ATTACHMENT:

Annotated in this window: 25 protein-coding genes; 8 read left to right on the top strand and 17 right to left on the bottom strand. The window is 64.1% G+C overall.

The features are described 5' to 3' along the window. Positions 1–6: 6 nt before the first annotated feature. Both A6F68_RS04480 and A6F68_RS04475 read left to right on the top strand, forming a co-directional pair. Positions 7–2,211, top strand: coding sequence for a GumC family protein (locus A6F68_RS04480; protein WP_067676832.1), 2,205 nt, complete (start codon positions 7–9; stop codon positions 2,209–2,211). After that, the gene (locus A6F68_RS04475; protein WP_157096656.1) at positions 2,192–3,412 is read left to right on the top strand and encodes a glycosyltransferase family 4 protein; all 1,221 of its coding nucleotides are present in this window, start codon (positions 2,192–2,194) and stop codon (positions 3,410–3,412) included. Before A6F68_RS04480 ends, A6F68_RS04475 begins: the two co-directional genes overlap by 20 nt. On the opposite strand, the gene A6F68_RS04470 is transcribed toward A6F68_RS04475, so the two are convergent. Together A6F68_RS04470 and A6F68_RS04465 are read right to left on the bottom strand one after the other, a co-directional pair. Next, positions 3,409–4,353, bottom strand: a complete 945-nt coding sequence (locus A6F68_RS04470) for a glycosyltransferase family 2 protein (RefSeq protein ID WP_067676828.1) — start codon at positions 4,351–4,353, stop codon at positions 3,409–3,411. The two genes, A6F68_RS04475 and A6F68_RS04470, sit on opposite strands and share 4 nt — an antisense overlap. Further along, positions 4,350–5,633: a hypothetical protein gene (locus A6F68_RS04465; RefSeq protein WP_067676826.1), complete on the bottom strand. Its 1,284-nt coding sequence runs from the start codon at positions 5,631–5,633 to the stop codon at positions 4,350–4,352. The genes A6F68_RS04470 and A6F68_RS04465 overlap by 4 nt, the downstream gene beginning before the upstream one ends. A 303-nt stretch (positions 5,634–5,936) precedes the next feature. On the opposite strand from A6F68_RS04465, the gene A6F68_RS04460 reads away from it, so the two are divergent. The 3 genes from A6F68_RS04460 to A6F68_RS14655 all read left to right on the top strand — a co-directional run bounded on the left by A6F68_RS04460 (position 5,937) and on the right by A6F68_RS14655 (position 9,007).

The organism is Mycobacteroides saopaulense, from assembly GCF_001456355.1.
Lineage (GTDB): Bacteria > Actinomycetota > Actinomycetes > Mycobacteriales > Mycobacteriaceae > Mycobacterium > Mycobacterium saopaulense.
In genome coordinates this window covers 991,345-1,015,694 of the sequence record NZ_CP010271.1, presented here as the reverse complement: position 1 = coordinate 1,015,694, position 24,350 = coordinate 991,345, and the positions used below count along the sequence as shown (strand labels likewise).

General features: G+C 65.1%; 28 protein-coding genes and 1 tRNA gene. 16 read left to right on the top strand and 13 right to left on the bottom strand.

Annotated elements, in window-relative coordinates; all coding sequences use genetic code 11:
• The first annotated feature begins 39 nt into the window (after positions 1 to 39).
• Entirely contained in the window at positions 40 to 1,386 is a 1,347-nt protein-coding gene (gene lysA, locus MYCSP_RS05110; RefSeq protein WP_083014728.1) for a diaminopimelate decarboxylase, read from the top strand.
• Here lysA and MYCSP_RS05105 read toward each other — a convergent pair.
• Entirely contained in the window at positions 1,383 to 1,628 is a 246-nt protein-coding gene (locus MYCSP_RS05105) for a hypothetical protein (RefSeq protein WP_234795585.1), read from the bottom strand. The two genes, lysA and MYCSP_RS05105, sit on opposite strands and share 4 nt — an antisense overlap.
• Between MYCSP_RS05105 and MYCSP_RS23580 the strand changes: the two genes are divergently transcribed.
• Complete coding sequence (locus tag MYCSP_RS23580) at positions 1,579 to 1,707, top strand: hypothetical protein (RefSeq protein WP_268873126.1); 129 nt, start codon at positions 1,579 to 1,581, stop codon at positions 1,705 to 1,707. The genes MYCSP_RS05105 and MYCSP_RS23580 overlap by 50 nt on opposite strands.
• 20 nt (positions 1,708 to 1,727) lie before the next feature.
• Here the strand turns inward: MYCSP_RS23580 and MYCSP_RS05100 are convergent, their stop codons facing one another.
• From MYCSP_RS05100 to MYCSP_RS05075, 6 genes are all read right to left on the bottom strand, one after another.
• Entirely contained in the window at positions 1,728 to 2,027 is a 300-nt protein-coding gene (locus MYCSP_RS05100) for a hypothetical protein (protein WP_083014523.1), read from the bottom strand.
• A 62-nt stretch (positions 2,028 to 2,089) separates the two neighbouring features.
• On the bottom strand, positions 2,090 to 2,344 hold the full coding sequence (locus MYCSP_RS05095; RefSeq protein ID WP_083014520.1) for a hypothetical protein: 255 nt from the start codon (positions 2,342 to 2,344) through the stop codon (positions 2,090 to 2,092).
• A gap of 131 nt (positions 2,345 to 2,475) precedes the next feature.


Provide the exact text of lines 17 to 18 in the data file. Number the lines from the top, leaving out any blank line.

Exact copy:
• Entirely contained in the window at positions 1,728 to 2,027 is a 300-nt protein-coding gene (locus MYCSP_RS05100) for a hypothetical protein (protein WP_083014523.1), read from the bottom strand.
• A 62-nt stretch (positions 2,028 to 2,089) separates the two neighbouring features.